It is hard to consume defeat, even the loss incurred in placing a bet on the losing fighter, in this case Kell Brook. However such loss is trivial in comparison to the path a boxer is forced to travel in digesting a loss.
Like many of you I found myself engaged throughout the bout and the various turns it took in its making. My immediate reaction was one of anger and frustration in what I perceived as a fighter walk away from a bout; a fight where he displayed his brilliance and imposed himself on the rising star in Errol Spence. There is no doubt that Spence is worth every credit that has been afforded to him both before their bout and in the aftermath of supreme victory.
However I expected more from Brook. Often time he has left us shaking our head in sheer awe of how he has reserved his opponents’ keys to victory and impose himself against seemingly better and bigger opponents. Errol Spence refused to offer himself as a living sacrifice to Special K and demonstrated exactly why he is meticulous attacks nullify his opponents’ efforts.
I was wrong is my prefight prediction but clearly noted that Kell would have to contain the younger man’s feverish work rate if he was going to have any hope of implementing his own arsenal. There were moments Kell did exactly that and left Spence confused as his effort was matched by the brick wall stifling his activity. However isolated moments of dominance were simply not suffice to puncture the full armoury Spence presented. Although Spence faulted himself for being sluggish at some instances in the duration of the bout it was Kell I noted Kell whose momentum was at times left gasping.
I have heard multiple expressions from boxing’s quarters calling for Brook to usher in his retirement. I do not think that such assessment is fair for a man who had previously not lost a bout at Welterweight. Disappointment is real; but no other feels it in the manner that Brook has been cloaked with in this past week.
I have never encountered a broken orbital bone and cannot curse a man no longer willing to fight through the pain such injury brings. His coach Ingle has provided an account that this injury sustained was even worse than that against GGG. Many have called Brook out for quitting citing many great fighters who have continued to battle through gruesome injury rallying back to win the contest or the hearts of their opponent and fans. Such a decision to bring an end to the bout rests with Brook and his corner. Only he knows how much fight was left in his fibres and degree of damage his eye socket had already absorbed. Despite his efforts, what I am certain of is as soon as he sustained injury to his left eye, his senses and composure were rattled. The demons of the previous bout with GGG may have indeed come to visit Brook in this fight.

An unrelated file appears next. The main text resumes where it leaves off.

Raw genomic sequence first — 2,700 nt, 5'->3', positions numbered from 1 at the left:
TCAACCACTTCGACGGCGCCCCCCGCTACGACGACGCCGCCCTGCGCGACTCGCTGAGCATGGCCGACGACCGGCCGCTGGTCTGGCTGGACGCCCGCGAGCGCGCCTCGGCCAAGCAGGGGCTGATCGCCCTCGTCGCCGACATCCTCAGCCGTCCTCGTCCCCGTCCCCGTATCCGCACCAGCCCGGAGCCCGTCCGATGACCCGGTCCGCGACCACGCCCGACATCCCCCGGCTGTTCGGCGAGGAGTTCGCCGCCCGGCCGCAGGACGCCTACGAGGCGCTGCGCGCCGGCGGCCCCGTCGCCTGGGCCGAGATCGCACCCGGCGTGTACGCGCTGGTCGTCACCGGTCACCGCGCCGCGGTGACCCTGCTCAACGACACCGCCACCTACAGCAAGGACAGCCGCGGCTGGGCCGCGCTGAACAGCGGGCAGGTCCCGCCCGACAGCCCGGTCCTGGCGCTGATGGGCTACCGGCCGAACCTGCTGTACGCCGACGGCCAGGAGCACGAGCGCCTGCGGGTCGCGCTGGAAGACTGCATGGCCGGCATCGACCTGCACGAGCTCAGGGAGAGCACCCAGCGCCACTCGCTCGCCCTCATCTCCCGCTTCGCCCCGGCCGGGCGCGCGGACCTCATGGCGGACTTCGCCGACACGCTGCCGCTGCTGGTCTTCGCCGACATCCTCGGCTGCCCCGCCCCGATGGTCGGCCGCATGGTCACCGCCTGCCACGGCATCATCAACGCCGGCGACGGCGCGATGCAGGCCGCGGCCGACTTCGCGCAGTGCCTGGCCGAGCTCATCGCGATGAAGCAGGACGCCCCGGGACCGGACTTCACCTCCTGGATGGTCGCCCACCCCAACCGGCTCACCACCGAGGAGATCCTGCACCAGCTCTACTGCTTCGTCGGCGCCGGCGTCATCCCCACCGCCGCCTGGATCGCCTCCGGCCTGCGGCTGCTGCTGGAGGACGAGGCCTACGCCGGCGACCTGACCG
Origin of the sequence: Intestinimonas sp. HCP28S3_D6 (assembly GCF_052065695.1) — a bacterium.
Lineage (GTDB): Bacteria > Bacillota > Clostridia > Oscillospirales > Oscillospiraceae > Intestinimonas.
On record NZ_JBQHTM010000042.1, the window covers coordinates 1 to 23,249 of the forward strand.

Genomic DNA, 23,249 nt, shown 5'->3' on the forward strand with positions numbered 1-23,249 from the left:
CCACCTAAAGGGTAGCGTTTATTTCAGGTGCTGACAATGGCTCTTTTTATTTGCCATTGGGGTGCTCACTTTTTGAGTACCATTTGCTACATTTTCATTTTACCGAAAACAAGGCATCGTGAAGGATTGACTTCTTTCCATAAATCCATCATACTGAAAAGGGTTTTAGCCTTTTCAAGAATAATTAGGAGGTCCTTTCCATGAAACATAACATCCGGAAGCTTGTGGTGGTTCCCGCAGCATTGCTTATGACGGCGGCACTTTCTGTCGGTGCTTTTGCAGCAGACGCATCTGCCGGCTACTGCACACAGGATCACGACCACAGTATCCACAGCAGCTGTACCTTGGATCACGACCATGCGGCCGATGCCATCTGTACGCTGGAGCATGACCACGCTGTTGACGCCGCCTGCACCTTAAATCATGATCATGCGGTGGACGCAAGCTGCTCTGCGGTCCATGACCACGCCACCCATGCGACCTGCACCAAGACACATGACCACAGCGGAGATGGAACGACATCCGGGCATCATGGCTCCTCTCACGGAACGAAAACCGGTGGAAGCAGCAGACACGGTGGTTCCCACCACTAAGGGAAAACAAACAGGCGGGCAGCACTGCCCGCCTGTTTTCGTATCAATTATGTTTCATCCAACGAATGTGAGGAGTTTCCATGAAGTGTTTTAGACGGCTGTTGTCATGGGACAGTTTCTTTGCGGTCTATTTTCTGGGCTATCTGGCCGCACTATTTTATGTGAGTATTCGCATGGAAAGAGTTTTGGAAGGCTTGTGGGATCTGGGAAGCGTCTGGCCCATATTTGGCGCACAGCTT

Brook does not deserve to be demonised, indeed disappointment has visited us, he tried and his effort were simply not enough against the whirlwind Spence demonstrated refusing to be humbled against the experienced Brook. I do not believe that Frank Warren’s commentary is objective pertaining to the Brook case; sensational statements to garner attention often depart from that which is fact. I believe that retirement would be notably premature; Brook has a few fights left in him but a rematch with Spence is not one of them.
It is important for Brook to recharge his stores, return to better health and gun for Amir Khan. Their bout would birth the fireworks worth reigniting our interest in their rivalry and that which would be a competitive bout.